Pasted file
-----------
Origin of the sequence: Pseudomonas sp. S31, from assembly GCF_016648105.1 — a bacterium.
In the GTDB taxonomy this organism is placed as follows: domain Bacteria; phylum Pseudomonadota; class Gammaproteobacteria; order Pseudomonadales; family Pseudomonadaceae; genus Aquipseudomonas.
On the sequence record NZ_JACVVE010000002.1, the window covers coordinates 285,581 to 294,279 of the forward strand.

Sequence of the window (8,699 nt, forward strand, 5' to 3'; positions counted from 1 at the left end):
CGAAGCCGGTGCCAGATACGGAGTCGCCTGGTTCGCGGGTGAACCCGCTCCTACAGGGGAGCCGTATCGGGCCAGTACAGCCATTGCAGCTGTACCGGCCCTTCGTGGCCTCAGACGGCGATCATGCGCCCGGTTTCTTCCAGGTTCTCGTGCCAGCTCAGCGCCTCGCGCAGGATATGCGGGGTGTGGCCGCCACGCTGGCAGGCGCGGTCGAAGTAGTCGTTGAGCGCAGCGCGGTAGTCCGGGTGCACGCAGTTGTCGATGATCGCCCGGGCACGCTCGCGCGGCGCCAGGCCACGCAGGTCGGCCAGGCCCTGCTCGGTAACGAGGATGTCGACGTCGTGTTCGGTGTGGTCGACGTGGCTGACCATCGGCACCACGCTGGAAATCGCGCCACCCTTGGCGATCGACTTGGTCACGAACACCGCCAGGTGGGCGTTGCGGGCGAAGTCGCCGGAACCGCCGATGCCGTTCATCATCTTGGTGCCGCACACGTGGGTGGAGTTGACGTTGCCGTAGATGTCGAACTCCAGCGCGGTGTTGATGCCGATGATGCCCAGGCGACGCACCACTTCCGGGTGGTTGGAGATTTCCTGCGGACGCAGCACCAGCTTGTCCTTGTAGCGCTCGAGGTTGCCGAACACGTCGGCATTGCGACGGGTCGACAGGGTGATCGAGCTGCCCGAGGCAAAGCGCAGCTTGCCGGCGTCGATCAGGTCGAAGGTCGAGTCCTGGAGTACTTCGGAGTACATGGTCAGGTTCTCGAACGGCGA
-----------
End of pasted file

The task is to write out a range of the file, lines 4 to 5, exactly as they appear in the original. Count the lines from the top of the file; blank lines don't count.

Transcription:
Sequence of the window (8,699 nt, forward strand, 5' to 3'; positions counted from 1 at the left end):
CGAAGCCGGTGCCAGATACGGAGTCGCCTGGTTCGCGGGTGAACCCGCTCCTACAGGGGAGCCGTATCGGGCCAGTACAGCCATTGCAGCTGTACCGGCCCTTCGTGGCCTCAGACGGCGATCATGCGCCCGGTTTCTTCCAGGTTCTCGTGCCAGCTCAGCGCCTCGCGCAGGATATGCGGGGTGTGGCCGCCACGCTGGCAGGCGCGGTCGAAGTAGTCGTTGAGCGCAGCGCGGTAGTCCGGGTGCACGCAGTTGTCGATGATCGCCCGGGCACGCTCGCGCGGCGCCAGGCCACGCAGGTCGGCCAGGCCCTGCTCGGTAACGAGGATGTCGACGTCGTGTTCGGTGTGGTCGACGTGGCTGACCATCGGCACCACGCTGGAAATCGCGCCACCCTTGGCGATCGACTTGGTCACGAACACCGCCAGGTGGGCGTTGCGGGCGAAGTCGCCGGAACCGCCGATGCCGTTCATCATCTTGGTGCCGCACACGTGGGTGGAGTTGACGTTGCCGTAGATGTCGAACTCCAGCGCGGTGTTGATGCCGATGATGCCCAGGCGACGCACCACTTCCGGGTGGTTGGAGATTTCCTGCGGACGCAGCACCAGCTTGTCCTTGTAGCGCTCGAGGTTGCCGAACACGTCGGCATTGCGACGGGTCGACAGGGTGATCGAGCTGCCCGAGGCAAAGCGCAGCTTGCCGGCGTCGATCAGGTCGAAGGTCGAGTCCTGGAGTACTTCGGAGTACATGGTCAGGTTCTCGAACGGCGA